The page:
That is the title given to a report put before Council last night. The report was the culmination of our Administration’s research into improving our communication with you.
Some of my early day blog posts identified that while I always, as a business owner engaging with various councils, felt that Unley was one of the best I recognised a lot of internal problems once on board that indicated they could improve immensely. I identified problems in the processes and procedures that were of a concern.
Our administration under the new management set up 12 months later have clearly identified likewise, possibly with a little nudging from me. There were no formal followup procedures for instance, meaning a member of the public would not necessarily know what we did about their concern.
There were a number of similar concerns I had. We were doing the work but not communicating we had done the work. A sort of our job is to execute the task; you should know its done without us telling you.
There is much to like about the report. It has taken initial procedural changes implemented a couple of years back now and formalised them a lot more. It includes a new system wherein elected members for a trial period and then you (if it works) can log a concern and then check the progress yourself on line.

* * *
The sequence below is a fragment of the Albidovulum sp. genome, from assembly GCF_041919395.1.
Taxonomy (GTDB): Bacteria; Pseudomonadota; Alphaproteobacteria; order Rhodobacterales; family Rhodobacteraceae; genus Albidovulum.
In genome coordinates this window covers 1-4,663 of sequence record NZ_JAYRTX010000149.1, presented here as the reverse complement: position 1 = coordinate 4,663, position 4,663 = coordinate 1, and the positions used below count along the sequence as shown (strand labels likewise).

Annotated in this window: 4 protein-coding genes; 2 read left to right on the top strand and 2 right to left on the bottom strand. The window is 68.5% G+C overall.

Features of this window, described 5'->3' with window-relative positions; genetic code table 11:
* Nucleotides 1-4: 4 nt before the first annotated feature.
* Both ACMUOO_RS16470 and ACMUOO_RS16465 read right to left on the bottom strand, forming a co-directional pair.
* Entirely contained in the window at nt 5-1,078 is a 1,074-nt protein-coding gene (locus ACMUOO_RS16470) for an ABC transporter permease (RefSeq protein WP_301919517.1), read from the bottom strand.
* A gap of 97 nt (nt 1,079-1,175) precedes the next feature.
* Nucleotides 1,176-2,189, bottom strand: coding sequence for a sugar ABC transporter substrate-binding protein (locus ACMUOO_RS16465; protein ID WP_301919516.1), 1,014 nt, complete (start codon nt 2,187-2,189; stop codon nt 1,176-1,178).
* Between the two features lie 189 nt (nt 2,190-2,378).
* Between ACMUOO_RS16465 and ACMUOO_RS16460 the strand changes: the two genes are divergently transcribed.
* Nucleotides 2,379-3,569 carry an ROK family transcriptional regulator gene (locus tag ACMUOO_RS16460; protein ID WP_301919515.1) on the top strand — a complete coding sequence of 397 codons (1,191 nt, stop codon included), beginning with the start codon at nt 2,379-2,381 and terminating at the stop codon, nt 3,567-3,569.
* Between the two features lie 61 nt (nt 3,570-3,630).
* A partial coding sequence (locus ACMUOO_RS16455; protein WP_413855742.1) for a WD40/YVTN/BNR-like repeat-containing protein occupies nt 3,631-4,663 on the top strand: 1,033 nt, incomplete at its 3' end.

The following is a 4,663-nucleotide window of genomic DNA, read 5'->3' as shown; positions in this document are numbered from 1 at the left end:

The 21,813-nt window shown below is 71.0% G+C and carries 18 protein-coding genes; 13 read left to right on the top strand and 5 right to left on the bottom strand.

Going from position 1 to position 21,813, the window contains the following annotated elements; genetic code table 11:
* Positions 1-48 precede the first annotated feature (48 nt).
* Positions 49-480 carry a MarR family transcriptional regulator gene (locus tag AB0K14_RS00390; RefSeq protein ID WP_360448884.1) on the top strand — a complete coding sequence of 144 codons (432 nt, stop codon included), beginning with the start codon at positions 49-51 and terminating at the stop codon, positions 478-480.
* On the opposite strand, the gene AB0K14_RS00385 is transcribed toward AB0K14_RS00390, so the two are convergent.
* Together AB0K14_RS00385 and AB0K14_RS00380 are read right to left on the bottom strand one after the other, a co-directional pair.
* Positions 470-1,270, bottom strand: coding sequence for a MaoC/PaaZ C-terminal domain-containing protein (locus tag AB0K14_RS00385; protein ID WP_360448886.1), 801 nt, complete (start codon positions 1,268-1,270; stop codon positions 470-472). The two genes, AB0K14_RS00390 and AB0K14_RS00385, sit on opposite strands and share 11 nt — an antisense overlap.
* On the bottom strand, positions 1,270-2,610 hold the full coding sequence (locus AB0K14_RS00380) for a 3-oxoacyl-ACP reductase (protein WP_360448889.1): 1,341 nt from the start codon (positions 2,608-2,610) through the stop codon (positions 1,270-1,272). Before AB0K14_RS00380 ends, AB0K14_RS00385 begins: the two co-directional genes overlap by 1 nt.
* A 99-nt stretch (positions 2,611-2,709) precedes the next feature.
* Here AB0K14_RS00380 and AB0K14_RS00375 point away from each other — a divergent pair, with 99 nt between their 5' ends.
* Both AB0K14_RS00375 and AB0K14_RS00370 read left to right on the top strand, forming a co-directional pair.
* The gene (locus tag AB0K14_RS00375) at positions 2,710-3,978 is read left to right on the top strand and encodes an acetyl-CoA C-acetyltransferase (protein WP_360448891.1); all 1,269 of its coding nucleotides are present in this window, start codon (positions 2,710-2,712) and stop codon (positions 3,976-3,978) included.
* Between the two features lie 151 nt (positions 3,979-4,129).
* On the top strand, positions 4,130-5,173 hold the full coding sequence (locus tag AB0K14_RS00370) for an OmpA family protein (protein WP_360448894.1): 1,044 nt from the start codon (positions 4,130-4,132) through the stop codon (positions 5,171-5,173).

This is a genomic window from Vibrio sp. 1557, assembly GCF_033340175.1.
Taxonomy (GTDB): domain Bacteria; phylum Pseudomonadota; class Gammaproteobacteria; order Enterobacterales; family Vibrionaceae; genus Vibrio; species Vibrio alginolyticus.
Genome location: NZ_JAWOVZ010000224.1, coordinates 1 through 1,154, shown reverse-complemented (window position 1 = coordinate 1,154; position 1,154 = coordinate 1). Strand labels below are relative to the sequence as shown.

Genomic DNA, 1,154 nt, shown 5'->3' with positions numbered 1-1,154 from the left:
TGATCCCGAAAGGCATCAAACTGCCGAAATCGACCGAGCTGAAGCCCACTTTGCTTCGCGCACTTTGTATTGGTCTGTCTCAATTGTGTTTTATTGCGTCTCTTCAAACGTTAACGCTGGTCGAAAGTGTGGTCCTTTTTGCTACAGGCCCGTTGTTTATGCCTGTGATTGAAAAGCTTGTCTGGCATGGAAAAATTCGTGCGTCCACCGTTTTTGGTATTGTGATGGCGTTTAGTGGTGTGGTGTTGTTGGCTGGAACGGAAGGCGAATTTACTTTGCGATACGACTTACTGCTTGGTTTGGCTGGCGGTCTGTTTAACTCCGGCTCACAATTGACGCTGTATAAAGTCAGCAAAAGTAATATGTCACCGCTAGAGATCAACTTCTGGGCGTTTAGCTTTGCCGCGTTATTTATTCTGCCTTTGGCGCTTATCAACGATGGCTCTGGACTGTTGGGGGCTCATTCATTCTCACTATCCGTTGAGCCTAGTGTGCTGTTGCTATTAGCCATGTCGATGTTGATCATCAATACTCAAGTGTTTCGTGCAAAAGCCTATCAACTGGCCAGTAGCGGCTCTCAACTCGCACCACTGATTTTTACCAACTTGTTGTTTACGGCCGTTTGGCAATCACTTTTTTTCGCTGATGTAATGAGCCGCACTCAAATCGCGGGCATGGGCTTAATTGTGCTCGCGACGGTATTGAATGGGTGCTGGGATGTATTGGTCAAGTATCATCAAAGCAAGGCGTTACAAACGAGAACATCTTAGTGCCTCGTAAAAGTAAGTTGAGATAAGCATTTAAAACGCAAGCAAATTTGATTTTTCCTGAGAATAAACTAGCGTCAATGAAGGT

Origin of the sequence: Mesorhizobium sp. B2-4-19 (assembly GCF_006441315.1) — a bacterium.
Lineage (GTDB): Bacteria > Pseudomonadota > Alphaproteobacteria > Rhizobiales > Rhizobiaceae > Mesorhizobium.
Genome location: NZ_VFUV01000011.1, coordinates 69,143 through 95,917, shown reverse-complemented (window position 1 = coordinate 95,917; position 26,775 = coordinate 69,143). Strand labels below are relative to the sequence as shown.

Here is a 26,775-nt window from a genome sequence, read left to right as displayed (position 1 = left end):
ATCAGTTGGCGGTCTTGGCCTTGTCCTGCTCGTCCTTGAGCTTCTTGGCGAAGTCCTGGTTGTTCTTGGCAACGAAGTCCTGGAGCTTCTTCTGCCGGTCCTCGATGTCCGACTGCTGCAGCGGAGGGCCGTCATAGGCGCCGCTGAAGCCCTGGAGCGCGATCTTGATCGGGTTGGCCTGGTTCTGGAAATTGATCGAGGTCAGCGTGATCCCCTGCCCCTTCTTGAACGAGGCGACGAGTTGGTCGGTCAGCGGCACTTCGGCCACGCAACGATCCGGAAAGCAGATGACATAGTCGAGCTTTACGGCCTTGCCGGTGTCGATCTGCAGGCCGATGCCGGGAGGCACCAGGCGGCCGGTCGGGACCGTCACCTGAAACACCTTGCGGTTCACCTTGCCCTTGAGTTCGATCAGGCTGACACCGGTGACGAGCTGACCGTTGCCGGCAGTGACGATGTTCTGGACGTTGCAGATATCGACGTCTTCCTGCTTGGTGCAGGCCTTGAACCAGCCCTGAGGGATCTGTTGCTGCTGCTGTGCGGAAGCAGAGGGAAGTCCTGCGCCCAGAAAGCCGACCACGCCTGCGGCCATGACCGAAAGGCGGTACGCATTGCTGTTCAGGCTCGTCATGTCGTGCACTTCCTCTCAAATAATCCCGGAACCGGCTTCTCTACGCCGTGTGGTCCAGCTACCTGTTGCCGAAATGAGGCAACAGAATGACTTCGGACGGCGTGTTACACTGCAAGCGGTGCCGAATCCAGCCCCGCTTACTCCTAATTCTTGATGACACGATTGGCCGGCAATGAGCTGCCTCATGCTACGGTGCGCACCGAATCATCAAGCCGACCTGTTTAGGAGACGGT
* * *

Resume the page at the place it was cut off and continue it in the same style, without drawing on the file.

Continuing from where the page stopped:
I am encouraged by this but as I indicated last night in moving the motion to receive the report I see this as but one small step in the right direction. This gives me confidence that what I want to bring to council in the next term is achievable.
Achievable because our management recognises our need to improve our communication. Achievable because I saw acknowledgement in their faces when I pushed that it is not only procedures that need to be changed and formalised but we need to develop a cross council skill set in communication.
In keeping with recent posts on this topic our staff, our management, and yes the elected members, can all do with some training in communications skills.
And achievable because I heard a number of the elected members also recognising that this is needed.
The council of the future should be one that hears what you are saying and talks to you in a language you understand, not in council speak.